Watching the sunset with the entire  hostel

Watching the sunset with the entire hostel

We can explain to others that travel is a valuable opportunity for self growth, an unforgettable education, and an experience that equally respects the journey as well as the destination, but that doesn’t get to the meat of why people backpack. It doesn’t explain how we can cope with robbery on the road, but back home it would have been a whirlwind of paperwork and useless prosecution. There’s something joyfully unexplainable about the dreadful nuances in travel. Perhaps it makes us appreciative of what little we physically have. Or maybe it’s uncovering how little we have to actually worry about. There are far more moments of pure beauty and simplicity that outweigh the difficulties of life on the road.  

Travel is not always a vacation despite the days you actually get to unplug and soak in the sun. It takes an almost criminal amount of patience and strength to deal with the bullshit and not everyone can or wants to deal with that. Sometimes we whisper about returning to the safety of home, pondering the familiarity of certain luxuries, and we have every right to retreat. But we won’t. We’ll continue making mistakes and taking chances. We’ll keep moving.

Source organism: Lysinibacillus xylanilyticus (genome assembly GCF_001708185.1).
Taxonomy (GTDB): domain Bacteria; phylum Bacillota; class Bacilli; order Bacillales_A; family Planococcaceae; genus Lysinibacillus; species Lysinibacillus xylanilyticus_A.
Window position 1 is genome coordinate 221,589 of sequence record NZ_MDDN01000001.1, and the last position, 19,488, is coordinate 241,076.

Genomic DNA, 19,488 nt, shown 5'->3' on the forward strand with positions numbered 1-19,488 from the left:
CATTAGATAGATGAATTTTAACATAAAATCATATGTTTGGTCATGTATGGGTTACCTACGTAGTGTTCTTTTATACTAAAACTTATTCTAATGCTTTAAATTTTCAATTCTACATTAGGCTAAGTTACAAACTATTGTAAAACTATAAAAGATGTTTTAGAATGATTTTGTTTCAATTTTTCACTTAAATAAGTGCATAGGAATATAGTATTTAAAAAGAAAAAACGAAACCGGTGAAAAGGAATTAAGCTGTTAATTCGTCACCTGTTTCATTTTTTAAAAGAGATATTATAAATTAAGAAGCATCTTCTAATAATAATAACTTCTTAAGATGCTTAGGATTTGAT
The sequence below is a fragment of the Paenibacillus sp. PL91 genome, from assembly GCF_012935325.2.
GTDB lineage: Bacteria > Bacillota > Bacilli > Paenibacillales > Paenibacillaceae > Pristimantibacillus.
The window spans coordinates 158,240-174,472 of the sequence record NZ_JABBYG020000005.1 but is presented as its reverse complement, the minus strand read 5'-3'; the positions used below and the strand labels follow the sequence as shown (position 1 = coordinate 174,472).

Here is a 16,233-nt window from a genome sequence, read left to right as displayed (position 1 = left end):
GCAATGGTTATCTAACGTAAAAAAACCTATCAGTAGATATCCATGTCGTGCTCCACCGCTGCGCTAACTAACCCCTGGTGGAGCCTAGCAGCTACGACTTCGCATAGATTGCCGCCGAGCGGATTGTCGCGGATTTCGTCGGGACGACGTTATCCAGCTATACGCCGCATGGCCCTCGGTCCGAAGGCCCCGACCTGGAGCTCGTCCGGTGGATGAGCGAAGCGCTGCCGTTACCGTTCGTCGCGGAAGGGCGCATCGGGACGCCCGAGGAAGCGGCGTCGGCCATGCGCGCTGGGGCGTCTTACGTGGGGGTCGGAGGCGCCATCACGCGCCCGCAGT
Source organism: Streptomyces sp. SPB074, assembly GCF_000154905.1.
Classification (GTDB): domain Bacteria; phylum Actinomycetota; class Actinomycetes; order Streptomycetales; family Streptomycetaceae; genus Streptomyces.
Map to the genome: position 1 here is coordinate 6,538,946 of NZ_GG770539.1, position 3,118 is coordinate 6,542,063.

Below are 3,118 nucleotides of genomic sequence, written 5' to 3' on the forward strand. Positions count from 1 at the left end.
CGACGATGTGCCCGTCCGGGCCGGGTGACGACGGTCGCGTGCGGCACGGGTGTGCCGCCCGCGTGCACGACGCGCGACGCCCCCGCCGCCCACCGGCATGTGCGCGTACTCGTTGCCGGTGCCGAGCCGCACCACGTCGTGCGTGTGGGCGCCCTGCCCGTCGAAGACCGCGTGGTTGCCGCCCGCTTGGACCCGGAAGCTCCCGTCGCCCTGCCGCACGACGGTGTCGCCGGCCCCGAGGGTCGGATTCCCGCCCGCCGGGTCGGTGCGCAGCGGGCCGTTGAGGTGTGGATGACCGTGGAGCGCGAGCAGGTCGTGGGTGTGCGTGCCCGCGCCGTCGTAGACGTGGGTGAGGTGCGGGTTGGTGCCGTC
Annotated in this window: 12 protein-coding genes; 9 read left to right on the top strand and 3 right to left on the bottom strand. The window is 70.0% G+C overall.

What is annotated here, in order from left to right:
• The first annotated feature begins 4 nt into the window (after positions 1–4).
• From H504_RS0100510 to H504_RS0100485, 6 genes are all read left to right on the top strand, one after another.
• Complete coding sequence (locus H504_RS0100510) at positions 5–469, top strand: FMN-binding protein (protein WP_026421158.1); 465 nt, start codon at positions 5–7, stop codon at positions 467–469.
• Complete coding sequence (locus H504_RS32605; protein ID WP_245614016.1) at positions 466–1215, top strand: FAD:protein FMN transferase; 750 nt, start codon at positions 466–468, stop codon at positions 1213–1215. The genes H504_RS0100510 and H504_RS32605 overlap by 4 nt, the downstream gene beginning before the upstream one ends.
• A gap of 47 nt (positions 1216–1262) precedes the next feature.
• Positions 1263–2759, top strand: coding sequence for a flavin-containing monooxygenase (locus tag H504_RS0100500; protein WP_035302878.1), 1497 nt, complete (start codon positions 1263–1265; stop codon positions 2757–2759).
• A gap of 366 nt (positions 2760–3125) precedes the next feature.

We wanted to feel consumed by pity and anger after getting robbed here, we wanted to hate Mancora. We do hate it, but when we extended our stay we forfeited a little of that hatred. The Misfit was the only reason we stayed. Somehow the ocean and a rotation of foreigners in the hostel restored a minimal amount of faith in the town. We were beached for more than a week and with everyday our worries slowly dissolved. The waves took on our justified anger and instead left us refreshed. We’ve given into the sand and insanity that makes up Mancora. They’ve created a marvelous illusion in this town. It’s a tourist bubble that’s festive, almost artistic, but looking through the metallic surface we saw the unhappiness of the people and the corruption that continues to weave its way through life here. But we all smile. We all abide by the laws of our ego and perpetuate the cycle. Perhaps the beauty of this place is not because of its spot on the map but because everyone’s independent path revolves around one constant factor—the ocean. It’s what brings in the tourism. It’s why this town even exists. If corruption grows, if crime stops, if the town is washed away tomorrow, the ocean will still be here. Mother nature pumps life into this desolate place. And each day as the sun melts with the sea and the waves crawl up the shore it reminds me that a stolen phone is an inland problem for another day and for another trail.